by Jerome a Paris
Fri Mar 24th, 2006 at 06:53:55 PM EST
Okay, natural gas prices are waaay down from their highs, so all's fine, right? It doesn't matter than these prices are still double the highest power plant developers expected only a couple years back, they are down. Alert over.
Hah! Let me show you just one new graph below the fold.
This is a simple compilation of the prognoses made each year by the US government, through the Energy Information Agency of the DoE, for expected future production in North America.
The top line was the prediction made in 2002 for future years. The next line the prediction made in 2003, etc...
Notice something? The predictions have been going down every single year... and so has production, in recent years.
As I posted a while ago, the problem is that more and more wells are being drilled, but they run out quicker and quicker.
This graph shows the rates of decline depending on the year the field was put in production: the slopes are getting steeper and steeper, i.e. new production is declining really quickly, and thus total production is going down.
This prediction, made in 2003 by the National Petroleum Council (pdf - see p.11), shows where the gas was expected to come from back in 2003: a good chunk of it is expected to come from Alaska or Artic Canada, and lower 48s was supposed to remain stable. This seems increasingly unlikely.
The ONLY solution will be to bring in more LNG, but guess what: - all the expected import terminals are expected to be built right on Hurricane Lane:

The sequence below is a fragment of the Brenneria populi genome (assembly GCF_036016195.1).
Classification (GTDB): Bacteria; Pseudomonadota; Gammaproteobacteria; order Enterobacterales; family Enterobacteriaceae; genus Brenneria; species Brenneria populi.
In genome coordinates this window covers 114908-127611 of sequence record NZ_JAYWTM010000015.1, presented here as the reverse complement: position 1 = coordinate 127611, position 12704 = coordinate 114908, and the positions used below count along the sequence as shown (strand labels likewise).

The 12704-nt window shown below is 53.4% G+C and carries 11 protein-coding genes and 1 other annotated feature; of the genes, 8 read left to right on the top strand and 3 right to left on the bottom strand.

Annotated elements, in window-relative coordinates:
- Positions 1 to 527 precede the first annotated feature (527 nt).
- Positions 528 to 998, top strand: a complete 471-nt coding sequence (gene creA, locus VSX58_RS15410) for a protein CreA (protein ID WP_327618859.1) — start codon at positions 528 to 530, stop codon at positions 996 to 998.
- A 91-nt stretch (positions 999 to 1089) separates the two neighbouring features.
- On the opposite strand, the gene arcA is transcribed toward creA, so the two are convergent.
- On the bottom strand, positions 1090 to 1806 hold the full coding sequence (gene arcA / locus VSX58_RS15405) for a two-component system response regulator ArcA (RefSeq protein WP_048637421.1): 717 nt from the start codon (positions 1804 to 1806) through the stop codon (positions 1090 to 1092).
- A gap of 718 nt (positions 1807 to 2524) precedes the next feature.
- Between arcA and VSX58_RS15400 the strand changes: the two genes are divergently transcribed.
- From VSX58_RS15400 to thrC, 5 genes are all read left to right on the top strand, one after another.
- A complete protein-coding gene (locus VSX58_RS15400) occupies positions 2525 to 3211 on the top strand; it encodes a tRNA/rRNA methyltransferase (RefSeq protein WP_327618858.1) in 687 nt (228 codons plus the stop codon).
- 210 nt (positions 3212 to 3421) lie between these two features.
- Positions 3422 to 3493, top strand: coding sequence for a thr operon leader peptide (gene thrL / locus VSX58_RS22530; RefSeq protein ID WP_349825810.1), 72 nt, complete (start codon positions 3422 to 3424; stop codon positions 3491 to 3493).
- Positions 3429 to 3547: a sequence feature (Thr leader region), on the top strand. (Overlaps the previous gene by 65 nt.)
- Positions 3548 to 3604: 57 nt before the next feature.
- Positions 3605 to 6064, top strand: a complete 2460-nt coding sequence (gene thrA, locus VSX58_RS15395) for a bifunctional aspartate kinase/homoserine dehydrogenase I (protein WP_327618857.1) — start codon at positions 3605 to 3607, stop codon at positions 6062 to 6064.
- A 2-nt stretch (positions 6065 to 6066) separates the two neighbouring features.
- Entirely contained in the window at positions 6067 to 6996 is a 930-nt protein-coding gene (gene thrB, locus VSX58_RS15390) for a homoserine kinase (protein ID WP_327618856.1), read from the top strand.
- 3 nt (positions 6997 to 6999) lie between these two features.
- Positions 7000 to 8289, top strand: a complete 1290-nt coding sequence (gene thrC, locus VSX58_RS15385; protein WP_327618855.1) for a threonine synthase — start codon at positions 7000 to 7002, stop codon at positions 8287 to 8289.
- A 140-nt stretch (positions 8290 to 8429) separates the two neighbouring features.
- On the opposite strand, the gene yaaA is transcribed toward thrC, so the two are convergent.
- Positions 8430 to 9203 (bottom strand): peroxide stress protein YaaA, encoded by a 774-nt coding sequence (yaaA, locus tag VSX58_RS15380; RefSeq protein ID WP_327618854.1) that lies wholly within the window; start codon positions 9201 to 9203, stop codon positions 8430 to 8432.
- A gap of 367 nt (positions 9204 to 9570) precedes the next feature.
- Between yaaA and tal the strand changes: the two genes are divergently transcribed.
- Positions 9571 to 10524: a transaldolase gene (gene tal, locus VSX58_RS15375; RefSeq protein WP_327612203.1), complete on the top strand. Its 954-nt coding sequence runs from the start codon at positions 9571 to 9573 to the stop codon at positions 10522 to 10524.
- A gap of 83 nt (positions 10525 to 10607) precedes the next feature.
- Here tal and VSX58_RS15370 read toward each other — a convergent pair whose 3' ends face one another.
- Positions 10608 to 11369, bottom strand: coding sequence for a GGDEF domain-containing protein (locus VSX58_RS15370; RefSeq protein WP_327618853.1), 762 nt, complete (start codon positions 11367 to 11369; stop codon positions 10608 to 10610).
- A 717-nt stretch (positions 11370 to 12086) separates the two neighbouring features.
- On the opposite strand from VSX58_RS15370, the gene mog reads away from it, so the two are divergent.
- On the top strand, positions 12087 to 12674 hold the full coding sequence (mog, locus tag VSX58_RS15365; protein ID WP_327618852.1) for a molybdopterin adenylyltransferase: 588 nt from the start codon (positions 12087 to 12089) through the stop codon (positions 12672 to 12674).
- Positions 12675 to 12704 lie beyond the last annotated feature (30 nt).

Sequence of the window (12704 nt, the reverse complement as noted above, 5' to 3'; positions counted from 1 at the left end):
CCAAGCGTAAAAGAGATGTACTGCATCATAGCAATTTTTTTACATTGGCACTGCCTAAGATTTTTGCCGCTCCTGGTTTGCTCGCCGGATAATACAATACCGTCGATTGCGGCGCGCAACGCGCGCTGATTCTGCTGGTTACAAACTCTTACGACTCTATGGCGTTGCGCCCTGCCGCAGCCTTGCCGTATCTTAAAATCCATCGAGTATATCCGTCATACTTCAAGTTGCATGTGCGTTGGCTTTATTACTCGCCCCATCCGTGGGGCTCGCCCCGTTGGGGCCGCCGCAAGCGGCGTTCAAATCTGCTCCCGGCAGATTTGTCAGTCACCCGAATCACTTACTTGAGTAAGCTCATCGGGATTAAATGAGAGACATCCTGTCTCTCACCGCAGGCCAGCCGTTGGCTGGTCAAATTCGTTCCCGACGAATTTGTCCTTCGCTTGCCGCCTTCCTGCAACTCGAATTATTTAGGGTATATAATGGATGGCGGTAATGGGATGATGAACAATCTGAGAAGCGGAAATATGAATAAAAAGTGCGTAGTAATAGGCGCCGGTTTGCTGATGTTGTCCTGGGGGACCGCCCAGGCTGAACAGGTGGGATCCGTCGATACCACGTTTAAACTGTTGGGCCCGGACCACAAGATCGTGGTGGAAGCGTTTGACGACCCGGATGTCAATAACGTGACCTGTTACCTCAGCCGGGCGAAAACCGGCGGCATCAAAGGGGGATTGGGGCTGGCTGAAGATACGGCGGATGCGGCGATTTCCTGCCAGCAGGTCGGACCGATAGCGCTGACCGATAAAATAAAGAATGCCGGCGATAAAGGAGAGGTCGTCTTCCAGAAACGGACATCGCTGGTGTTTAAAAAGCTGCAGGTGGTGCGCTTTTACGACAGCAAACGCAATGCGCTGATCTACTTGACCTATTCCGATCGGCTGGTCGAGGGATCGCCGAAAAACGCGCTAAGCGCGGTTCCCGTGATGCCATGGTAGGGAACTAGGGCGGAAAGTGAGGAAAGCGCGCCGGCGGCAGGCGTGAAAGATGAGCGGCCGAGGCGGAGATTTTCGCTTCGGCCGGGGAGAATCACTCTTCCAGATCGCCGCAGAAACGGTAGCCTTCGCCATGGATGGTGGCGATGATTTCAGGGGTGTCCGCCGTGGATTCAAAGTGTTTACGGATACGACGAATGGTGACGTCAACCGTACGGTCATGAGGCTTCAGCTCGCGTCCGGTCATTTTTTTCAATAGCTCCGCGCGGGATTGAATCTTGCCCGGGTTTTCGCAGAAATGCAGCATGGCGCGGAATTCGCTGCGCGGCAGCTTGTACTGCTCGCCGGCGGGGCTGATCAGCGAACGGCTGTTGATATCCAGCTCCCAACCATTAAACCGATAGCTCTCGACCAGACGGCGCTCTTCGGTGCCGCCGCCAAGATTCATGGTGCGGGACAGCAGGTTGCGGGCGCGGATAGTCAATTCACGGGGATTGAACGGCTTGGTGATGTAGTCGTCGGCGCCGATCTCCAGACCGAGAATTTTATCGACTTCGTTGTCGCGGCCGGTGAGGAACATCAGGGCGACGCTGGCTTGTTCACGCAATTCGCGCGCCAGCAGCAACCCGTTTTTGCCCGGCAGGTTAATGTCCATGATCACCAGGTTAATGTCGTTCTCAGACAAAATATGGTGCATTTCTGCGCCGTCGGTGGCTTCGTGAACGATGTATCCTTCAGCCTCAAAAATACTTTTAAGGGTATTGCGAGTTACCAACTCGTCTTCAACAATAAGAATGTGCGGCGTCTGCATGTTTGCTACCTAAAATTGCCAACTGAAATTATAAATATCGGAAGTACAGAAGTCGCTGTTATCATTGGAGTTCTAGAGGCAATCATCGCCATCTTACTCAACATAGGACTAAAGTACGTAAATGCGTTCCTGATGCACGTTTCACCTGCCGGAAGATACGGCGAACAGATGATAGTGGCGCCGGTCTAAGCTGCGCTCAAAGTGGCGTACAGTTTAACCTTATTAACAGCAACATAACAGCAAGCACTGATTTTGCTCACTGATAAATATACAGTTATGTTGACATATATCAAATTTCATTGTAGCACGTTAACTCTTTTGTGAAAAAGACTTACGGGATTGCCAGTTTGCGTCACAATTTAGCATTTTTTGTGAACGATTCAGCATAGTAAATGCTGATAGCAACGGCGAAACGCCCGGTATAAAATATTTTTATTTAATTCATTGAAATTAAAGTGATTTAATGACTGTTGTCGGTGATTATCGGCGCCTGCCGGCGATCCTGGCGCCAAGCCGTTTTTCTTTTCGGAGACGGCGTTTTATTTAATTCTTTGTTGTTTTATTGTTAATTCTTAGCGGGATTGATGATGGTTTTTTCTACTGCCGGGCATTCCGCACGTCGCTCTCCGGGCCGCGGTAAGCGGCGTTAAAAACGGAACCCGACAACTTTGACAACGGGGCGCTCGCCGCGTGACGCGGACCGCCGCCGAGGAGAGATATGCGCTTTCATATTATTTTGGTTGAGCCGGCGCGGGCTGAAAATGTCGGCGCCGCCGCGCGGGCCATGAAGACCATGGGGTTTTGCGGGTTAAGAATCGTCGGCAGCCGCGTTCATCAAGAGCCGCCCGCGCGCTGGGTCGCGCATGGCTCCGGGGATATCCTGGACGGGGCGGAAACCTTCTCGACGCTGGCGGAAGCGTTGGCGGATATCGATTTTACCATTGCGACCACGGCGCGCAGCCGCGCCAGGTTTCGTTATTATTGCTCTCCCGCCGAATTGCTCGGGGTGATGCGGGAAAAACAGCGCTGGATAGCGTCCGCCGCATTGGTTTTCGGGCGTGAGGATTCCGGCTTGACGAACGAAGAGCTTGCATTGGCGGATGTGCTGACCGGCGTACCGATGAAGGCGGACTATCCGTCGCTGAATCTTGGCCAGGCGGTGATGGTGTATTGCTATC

If there's any problem with import terminals, or any other supply problem of any kind, you get a tight supply-demand balance and what happens is what we saw in the UK last week when a cold snap happened at the same time as an accident on a storage facility: prices quadrupling overnight...
What the first graph above means is that the decline in production is much faster than was expected only a few years ago, which means that, like in the UK, the facilities that have been planned to replace that production will be available too late and, in the meantime, the system will be highly vulnerable to any incident.
Earlier "Countdown Diaries":
Countdown to 100$ oil (22) - gas shortages in the UK - 240$/boe
Countdown to 100$ oil (21bis) - long term vs short term worries
Countdown to 100$ oil (21) - 8-page extravaganza in the Independent: 'we're doomed'
Countdown to 100$ oil (20) - Meteor Blades is Da Man in 2005
Countdown to 100$ oil (19) - Your bets for 2006
Countdown to 100$ oil (18) - OPEC happy with oil above 50$
Countdown to 100$ oil (17) - Does it matter politically? A naked appeal for your support
Countdown to 100$ oil (16) - We'll know on Monday
Countdown to 100$ oil (15) - the impact on your electricity bill
Countdown to 100$ oil (14) - Greenspan acknoweldges peak oil
Countdown to 100$ oil (13) - Katrina strikes / refinery crisis
Countdown to 100$ oil (12) - Al-Qaeda, oil and Asian financial centers
Countdown to 100$ oil (11) - it's Greenspan's fault!
Countdown to 100$ oil (10) - Simmons says 300$ soon - and more
Countdown to 100$ oil (9) - I am taking bets
Countdown to 100$ oil (8) - just raw data
Countdown to 100$ oil (7) - a smart solution: the bike
Countdown to 100$ oil (6) - and the loser is ... Africa
Countdown to 100$ oil (5) - OPEC inexorably raises floor price
Countdown to 100$ oil (4) - WSJ wingnuts vs China
Countdown to 100$ oil (3) - industry is beginning to suffer
Countdown to 100$ oil (2) - the views of the elites on peak oil
Countdown to 100$ oil (1)